US stocks appear to be on a permanent rollercoaster ride as investors debate continued signs of a strong economy alongside rising rates, which remains a drag on higher valuation companies. For Wall Street to remain fully confident in piling back into stocks, inflation needs to be showing signs it is easing and that is not happening yet.
Market conditions look dangerous but some of these discounts are looking very attractive. It seems that the base case is still that the inflation peak is in place and that the Fed will look to signal a gradual tightening path. Unless inflation shocks prove otherwise, the risk-reward ratios for some of the beloved mega-cap tech stocks are looking attractive. It won’t happen immediately, but when the economy starts to show signs of weakness, that will give investors the green light to buy stocks.
Investors just can’t confidently buy stocks as too much uncertainty persists with what will happen with global growth and how far the Fed will take tightening beyond the summer.
The US labor market remains strong as broadbased hiring continues. The economy added 428,000 in April, much more than the analysts estimate of 380,000, also matching the slight downward revision in the prior month. Wage pressures might be showing signs of easing as average hourly earnings ticked lower. Still most signs suggest the labor market is tight and that wage pressures are not quite ready to post a meaningful drop.
The labor market remains robust and that should keep the Fed’s half-point tightening on cruise control until the Jackson Hole Symposium.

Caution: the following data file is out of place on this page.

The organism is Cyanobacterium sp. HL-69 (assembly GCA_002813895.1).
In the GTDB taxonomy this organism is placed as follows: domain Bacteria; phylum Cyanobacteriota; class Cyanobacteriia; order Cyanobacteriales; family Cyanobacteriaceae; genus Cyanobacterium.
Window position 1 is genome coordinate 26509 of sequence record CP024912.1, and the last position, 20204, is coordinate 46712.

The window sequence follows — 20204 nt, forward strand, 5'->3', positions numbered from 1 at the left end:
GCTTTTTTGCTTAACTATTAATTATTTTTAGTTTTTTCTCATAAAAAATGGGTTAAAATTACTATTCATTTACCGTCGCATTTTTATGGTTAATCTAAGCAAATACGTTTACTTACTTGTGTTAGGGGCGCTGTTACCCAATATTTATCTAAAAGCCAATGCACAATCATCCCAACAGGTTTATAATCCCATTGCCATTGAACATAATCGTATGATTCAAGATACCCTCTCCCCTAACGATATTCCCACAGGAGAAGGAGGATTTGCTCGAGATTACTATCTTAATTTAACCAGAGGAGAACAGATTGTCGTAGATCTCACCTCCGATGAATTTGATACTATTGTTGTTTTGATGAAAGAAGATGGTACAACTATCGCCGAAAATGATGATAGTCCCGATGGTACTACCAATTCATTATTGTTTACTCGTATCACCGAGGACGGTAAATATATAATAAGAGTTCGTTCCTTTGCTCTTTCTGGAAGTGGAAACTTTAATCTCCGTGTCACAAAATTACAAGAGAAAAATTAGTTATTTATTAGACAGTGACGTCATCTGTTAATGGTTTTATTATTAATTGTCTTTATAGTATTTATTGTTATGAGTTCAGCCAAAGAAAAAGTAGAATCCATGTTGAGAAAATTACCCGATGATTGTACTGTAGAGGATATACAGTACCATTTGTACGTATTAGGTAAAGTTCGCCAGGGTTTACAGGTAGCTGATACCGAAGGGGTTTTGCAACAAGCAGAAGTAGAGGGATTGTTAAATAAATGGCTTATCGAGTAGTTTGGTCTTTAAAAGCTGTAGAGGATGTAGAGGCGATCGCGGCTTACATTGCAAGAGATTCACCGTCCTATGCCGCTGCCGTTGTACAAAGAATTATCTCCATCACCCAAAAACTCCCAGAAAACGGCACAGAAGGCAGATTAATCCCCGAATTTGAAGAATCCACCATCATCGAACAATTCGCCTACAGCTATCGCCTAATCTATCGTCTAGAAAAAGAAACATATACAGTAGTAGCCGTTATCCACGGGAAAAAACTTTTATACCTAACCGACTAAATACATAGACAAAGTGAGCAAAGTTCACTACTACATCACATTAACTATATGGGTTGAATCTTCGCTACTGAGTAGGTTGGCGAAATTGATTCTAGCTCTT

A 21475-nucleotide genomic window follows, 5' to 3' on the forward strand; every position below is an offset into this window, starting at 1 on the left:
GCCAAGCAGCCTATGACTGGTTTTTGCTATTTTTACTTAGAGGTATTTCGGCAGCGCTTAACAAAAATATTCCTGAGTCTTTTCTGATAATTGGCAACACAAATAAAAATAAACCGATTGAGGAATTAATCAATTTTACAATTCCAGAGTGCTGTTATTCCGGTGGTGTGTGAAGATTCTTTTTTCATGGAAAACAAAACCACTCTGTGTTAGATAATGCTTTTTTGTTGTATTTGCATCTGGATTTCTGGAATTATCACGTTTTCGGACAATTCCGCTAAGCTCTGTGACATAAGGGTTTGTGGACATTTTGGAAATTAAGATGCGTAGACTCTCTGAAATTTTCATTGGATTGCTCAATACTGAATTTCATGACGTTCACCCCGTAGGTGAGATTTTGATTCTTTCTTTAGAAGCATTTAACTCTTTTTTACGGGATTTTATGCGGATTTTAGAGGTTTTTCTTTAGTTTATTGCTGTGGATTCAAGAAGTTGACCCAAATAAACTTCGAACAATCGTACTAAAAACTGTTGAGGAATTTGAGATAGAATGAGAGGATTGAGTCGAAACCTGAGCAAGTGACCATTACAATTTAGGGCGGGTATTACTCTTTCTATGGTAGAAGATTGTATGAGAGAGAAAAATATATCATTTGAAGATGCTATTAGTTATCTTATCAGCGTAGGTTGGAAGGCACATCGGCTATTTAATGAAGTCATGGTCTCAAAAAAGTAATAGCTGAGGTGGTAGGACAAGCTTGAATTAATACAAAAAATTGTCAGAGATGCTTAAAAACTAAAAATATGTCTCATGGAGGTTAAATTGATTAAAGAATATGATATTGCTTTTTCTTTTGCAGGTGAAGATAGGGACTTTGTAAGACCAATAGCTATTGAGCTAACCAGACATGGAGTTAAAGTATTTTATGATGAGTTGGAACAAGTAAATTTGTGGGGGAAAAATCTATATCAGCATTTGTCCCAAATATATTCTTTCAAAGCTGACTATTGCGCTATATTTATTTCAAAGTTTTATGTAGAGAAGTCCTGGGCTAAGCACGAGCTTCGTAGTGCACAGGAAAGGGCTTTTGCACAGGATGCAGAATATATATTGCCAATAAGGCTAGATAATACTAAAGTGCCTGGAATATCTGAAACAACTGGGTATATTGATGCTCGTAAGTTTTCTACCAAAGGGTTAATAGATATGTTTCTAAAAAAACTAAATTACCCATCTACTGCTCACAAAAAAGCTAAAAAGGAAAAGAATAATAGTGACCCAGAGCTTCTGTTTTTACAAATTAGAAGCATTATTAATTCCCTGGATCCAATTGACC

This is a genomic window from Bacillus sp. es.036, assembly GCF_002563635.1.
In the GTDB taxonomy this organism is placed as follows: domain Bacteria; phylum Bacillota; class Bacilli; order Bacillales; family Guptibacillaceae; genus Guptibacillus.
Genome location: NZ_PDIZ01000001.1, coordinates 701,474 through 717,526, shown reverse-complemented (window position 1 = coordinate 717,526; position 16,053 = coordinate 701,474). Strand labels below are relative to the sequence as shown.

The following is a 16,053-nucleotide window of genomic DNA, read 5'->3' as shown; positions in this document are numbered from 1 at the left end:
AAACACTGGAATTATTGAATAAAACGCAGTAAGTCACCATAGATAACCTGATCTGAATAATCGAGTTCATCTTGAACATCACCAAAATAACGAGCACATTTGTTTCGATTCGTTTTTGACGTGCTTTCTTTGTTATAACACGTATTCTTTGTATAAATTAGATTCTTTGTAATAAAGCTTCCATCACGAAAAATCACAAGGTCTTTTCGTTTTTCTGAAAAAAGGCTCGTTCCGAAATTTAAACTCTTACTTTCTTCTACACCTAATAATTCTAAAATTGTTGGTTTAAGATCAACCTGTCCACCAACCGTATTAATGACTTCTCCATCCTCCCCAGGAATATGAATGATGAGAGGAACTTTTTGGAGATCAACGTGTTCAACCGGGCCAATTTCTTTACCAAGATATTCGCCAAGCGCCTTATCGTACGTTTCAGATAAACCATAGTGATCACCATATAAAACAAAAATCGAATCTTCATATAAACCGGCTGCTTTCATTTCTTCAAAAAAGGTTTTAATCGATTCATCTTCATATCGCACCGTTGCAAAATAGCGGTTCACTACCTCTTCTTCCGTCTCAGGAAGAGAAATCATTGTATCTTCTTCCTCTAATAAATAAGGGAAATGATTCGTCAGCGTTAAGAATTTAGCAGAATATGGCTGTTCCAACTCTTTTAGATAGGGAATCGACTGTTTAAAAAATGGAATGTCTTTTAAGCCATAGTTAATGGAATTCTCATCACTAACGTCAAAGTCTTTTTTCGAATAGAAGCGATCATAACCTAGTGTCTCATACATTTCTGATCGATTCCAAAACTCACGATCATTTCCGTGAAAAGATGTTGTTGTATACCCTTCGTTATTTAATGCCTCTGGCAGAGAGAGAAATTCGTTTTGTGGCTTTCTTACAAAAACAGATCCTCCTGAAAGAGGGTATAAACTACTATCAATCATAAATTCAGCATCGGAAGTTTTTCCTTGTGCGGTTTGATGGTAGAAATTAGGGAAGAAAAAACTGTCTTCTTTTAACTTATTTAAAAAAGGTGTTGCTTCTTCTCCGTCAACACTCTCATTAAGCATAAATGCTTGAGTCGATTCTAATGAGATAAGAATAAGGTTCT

Crude prices just want to head higher as energy traders completely fixate over the looming European sanctions on Russian oil. No one wants to be on the wrong side of a major crude supply disruption headline, so whatever oil price dips that happen will be short-lived.
US oil rig counts continue to rise, but that has not led to increased production. The weekly Baker Hughes report showed oil rig counts rose by 5 to 557 rigs.
Gold prices are still licking their wounds following the bond market selloff. Eventually investors will need additional safe-havens, so gold might start to attract some flows if the dollar softens as the global bond market selloff extends. The dollar is slightly softer today, but that doesn’t mean it is ready to lose its crown. Gold could still remain vulnerable to further downward pressure if inflation does not show further signs of peaking next.
Gold is trending right between the 50- and -200 day simple moving averages but still looks like it isn’t quite ready to rally. Next week will be pivotal for inflation expectations and for Fed speak that could confirm their commitment to tightening by half a point per meeting until the Jackson Hole Symposium.
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